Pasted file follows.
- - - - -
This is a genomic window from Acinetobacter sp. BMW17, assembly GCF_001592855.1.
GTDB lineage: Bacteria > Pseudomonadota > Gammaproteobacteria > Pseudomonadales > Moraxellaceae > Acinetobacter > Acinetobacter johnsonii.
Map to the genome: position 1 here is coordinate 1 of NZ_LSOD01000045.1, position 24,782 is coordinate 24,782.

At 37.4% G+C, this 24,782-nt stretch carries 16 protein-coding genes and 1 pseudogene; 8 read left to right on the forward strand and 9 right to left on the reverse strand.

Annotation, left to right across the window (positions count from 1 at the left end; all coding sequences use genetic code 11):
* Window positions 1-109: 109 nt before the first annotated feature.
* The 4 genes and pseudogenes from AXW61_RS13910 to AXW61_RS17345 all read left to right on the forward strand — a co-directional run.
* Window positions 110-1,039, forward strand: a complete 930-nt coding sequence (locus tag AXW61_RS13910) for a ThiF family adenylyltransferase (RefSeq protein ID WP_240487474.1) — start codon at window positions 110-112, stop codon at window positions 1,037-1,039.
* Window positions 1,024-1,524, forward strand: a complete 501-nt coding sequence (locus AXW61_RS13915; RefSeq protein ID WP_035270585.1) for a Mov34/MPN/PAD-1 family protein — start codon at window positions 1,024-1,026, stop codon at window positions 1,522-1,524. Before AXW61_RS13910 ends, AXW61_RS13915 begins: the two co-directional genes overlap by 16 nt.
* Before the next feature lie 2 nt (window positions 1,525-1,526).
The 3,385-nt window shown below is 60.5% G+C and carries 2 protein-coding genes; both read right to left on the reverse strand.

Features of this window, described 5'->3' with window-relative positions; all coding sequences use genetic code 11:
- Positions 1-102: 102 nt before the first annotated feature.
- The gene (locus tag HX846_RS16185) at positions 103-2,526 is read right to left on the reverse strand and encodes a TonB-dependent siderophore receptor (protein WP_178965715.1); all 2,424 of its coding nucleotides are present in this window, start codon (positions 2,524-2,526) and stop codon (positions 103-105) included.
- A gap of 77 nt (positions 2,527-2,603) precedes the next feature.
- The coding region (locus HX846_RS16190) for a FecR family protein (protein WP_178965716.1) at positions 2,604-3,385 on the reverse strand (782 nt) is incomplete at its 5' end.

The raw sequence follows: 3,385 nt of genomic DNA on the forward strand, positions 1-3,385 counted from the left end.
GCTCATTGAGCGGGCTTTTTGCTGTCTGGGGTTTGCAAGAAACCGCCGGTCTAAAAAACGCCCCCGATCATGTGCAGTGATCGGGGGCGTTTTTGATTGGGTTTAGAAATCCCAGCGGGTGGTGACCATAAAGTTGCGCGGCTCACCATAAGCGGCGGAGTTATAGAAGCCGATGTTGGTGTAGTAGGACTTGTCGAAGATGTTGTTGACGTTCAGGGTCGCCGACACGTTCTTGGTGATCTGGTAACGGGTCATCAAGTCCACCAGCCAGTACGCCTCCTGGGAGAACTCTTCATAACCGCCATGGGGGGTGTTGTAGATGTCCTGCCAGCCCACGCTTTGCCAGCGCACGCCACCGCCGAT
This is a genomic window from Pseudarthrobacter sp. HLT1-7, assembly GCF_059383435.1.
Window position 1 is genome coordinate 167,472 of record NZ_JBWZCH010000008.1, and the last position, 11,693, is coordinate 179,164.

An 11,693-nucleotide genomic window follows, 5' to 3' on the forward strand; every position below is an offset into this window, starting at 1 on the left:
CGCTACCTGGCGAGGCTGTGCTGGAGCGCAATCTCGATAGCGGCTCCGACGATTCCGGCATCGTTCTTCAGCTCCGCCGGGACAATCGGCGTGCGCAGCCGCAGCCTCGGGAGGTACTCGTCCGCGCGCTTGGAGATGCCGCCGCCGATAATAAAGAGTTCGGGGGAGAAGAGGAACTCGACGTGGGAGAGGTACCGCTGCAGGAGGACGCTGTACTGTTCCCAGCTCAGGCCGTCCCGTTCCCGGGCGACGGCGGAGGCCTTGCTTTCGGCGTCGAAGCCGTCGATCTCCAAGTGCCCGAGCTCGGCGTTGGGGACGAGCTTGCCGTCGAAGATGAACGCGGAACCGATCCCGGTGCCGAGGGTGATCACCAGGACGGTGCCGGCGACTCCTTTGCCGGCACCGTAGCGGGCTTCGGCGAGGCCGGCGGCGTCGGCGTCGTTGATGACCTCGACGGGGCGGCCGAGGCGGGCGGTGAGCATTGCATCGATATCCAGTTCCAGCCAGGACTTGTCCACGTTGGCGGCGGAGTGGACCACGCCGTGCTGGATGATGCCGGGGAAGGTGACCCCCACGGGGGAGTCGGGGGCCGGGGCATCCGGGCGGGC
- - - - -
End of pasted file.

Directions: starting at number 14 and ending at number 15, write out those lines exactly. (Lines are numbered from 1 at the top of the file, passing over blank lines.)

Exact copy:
- The gene (locus tag HX846_RS16185) at positions 103-2,526 is read right to left on the reverse strand and encodes a TonB-dependent siderophore receptor (protein WP_178965715.1); all 2,424 of its coding nucleotides are present in this window, start codon (positions 2,524-2,526) and stop codon (positions 103-105) included.
- A gap of 77 nt (positions 2,527-2,603) precedes the next feature.